One of the great benefits of prototyping is that it allows the designer to rapidly come up with ideas in such a short amount of time. One of the techniques I have used in the past is the Crazy Eights design sprint. It challenges you to come up with 8 different designs/layout in 8 minutes. This further conveys the statement that your first idea isn’t always your best idea, so it’s best to generate a good amount and analyse these together.

Why are wireframes beneficial?

Wireframing allows us to strictly think about how something is going to flow rather than thinking too much about the visuals. It improves communication throughout the team allowing developers to easily see modules or elements that are going to be produced at a basic level.

Wireframes above all else are time and cost effective. It allows us to get initial feedback from users and stakeholders without much investment.


Wireframe cover image:

Double Diamond Process:


Figma: Our design tool of choice

As a UX team joining Napier we had to decide on a design tool that we were going to use for all of our projects and work going forward. Both myself and Tor had previous experience using Figma at other organisations so it wasn’t much of a challenge on settling on the tool we were going to proceed with. We knew we wanted a tool that would adapt and expand with us as the university’s digital services grow.

A bit about Figma and it’s history

Figma is a web application for interface design and user experience design with a huge emphasis on real-time collaboration. Before Figma there really was no tool that allowed designers to work on the same file at the same time in a Google Docs style working approach. Figma is used by leading product team from across the globe including Google, Uber and Netflix. Figma has become so popular it was recently acquired by Adobe in a $20 billion acquisition.

With Figma being purely web based everything is saved in the cloud. This is great as we don’t have to worry about storing design files locally and instead they are in the cloud accessible by all members of our team.

Figma VS Photoshop

Many may ask why we didn’t settle with Adobe Photoshop for designing screens and mockups. The main answer to this is the collaboration aspect. If we are working on a large time consuming file, having the ability for multiple team members to work on it simultaneously is going to cut our production time in half. Not only this, but we would have to deal with manual version control, ensuring all team members are on the most up to date version. With Figma, this is all handled automatically. Lastly, another major reason Figma is a winner for us is with it being a vector based application. This allows us to scale elements up to any size without a reduction in quality. For example, if we designed an interface for a smaller iPhone, the interface could easily be scaled up to a large tablet size with no loss of quality.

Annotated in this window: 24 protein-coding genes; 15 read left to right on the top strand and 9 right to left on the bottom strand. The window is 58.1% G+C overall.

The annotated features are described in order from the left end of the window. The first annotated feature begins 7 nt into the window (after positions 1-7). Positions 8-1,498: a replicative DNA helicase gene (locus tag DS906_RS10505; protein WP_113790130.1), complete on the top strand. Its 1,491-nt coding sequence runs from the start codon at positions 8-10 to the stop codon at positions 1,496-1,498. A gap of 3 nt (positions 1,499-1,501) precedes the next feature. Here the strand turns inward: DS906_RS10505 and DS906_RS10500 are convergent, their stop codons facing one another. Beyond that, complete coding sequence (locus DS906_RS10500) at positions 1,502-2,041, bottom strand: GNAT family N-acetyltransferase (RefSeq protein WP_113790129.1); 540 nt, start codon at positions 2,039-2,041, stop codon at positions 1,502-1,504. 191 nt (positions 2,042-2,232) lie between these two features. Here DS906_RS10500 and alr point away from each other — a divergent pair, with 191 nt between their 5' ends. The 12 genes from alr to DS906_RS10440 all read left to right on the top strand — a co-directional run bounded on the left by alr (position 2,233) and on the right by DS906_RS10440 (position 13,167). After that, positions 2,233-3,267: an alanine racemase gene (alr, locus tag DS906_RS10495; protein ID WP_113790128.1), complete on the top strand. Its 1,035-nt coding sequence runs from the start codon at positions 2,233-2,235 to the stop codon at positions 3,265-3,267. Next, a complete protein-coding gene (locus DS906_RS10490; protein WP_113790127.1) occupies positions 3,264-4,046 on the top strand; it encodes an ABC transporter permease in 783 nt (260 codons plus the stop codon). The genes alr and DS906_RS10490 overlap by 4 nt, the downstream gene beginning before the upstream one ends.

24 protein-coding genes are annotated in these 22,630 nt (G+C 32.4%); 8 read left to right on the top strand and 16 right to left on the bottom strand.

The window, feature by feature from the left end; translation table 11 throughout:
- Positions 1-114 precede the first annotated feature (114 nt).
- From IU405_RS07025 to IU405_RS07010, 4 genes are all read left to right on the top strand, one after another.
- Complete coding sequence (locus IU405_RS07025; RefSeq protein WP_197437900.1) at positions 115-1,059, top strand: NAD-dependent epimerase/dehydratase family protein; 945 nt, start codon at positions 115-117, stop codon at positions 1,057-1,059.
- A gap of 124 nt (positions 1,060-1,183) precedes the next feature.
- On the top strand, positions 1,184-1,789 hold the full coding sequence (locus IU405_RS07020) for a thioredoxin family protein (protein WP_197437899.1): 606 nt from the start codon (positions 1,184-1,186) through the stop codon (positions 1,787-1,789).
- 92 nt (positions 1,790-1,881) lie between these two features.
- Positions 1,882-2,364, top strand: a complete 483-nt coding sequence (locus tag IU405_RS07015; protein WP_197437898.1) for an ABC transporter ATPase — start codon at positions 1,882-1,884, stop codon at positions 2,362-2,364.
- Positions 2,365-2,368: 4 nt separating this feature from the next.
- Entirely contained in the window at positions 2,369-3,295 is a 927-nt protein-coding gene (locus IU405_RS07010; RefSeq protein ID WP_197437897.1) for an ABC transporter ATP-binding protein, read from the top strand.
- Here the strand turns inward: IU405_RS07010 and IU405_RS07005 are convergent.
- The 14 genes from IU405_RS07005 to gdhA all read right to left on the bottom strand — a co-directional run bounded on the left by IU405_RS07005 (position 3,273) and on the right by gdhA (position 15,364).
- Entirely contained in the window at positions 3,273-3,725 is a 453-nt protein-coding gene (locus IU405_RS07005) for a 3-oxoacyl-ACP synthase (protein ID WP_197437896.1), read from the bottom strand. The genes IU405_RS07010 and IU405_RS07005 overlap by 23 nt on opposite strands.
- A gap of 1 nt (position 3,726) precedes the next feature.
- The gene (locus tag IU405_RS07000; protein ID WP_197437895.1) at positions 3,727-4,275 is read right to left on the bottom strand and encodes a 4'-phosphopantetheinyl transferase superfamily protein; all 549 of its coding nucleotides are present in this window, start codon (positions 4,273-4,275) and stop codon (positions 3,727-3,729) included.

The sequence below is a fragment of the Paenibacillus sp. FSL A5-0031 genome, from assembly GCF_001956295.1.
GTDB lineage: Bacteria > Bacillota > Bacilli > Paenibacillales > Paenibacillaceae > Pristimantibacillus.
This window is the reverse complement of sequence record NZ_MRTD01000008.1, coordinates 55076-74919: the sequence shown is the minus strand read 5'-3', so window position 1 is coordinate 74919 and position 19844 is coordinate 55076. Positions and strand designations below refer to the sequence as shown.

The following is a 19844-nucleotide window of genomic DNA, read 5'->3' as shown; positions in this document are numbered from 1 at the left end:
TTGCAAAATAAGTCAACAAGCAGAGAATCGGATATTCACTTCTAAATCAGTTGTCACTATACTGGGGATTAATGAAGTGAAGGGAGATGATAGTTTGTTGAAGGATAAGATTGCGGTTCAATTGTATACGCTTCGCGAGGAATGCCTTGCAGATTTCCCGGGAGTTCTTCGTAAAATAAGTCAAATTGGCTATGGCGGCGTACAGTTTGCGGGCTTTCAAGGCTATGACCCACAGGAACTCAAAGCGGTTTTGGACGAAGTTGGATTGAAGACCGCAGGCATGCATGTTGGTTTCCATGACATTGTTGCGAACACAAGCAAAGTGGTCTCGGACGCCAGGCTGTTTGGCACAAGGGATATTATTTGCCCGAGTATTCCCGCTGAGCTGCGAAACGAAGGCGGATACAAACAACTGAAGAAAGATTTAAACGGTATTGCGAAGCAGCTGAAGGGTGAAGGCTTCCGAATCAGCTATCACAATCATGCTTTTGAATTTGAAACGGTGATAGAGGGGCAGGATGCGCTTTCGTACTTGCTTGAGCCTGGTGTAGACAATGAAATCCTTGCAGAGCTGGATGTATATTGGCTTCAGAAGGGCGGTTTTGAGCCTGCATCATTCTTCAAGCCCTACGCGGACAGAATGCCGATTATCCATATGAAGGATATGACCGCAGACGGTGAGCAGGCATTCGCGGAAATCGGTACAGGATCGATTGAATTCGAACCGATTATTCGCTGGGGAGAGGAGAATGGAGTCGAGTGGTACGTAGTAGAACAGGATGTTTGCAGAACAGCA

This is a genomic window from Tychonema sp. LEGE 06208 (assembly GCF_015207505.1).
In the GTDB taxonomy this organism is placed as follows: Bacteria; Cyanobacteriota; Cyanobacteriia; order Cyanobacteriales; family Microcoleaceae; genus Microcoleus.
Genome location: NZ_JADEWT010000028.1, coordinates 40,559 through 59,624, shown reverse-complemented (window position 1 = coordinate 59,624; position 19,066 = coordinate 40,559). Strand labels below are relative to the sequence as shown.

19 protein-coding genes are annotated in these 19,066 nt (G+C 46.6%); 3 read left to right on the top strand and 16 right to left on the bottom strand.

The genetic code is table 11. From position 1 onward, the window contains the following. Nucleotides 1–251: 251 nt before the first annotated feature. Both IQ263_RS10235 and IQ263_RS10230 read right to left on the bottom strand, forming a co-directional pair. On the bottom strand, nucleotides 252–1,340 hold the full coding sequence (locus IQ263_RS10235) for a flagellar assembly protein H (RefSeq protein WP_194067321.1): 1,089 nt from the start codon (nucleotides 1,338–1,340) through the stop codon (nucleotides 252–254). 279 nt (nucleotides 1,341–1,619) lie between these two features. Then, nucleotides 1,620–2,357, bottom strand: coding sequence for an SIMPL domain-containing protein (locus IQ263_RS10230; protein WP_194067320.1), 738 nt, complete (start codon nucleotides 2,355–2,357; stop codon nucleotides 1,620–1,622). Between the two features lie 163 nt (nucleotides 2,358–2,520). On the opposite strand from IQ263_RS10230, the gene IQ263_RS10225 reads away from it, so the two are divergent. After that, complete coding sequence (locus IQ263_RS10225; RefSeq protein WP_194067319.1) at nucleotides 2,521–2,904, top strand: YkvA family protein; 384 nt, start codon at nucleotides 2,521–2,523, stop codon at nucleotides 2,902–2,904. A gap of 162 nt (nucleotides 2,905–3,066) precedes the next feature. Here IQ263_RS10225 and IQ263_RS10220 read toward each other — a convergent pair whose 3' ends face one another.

The future path to a Design System

We wanted a tool that allows us to have scope for building out a future design system for the university. Having this will allow us to ensure everything from Napier is consistent, and every application looks and feels familiar to the user. University of the Arts London adopted Figma and built a design system from the ground up for their new website and web applications. This is just one case study of Figma supporting the digital services of a higher education institute.


Usability Testing

Usability testing allows us to evaluate how intuitive and easy to use a product or service is by testing it with representative users.

What is usability testing?

It’s a method of testing the functionality of a website or digital product. Typically, a user is asked to complete short tasks whilst observers take notes. The goal is to uncover problems in the design, discover opportunities to improve and learn about user’s behaviours and preferences.

Benefits of usability testing

  • Well established way to identify common usability issues
  • It’s relatively quick and easy to carry out as you don’t need any special equipment
  • It’s a low cost, low risk way to gather feedback
  • Engaging real users is hugely insightful
  • Identifies problems & severity early on which can save time and money
  • Sessions can be held remotely which can make it easier to engage with participants

Drawbacks of usability testing

  • It’s a controlled environment so may not truly reflect how a user would naturally use the product of the challenges they may face in real life